Publication: Seasonal Migration and Early Childhood Development
No Thumbnail Available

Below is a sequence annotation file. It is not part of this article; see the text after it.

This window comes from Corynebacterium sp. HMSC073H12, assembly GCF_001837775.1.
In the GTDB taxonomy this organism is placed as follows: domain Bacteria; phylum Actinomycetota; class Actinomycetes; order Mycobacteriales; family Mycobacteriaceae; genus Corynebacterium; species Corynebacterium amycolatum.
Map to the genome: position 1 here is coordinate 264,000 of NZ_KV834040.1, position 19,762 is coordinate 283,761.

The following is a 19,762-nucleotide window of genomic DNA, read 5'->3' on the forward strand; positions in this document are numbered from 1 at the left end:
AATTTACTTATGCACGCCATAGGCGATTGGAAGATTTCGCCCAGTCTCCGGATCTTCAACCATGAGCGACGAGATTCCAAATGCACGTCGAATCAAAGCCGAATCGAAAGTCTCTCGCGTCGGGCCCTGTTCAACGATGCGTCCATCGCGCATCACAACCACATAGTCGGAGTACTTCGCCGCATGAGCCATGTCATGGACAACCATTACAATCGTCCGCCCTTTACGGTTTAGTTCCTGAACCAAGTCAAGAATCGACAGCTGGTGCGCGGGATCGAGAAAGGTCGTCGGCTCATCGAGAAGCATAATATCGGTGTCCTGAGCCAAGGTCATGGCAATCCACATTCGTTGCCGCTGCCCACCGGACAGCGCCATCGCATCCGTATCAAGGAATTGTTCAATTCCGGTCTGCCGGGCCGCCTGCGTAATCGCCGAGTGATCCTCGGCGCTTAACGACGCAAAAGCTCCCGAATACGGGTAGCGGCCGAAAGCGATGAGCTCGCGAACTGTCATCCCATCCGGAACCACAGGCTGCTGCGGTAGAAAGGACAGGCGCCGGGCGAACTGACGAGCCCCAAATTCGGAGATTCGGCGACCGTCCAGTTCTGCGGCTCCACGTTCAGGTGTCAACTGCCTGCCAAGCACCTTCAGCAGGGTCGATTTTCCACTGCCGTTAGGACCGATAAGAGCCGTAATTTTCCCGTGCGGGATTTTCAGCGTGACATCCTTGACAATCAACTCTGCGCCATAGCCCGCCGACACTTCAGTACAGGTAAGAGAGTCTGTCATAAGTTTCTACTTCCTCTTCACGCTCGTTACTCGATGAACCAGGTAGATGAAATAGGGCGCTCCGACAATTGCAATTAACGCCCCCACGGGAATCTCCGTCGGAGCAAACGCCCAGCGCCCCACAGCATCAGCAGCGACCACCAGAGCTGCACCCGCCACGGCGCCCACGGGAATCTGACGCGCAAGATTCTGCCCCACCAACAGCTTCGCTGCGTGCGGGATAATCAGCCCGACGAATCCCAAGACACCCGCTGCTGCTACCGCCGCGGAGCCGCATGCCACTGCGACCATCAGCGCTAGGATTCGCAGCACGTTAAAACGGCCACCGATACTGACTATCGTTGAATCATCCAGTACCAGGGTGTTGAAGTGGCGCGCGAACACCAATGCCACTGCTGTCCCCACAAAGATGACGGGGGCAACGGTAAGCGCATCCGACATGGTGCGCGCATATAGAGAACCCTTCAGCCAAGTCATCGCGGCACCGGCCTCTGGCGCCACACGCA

This paper provides unique evidence of the positive consequences of seasonal migration for investments in early childhood development. We analyze migration in a poor shock-prone border region in rural Nicaragua where it offers one of the main household income diversification and risk-coping strategies. IV estimates show, somewhat surprisingly, that shock-driven migration by mothers has a positive effect on early cognitive development. We attribute these findings to changes in income and to the intra-household empowerment gains resulting from mother's migration, which offset potential negative early childhood development effects from temporary lack of parenting.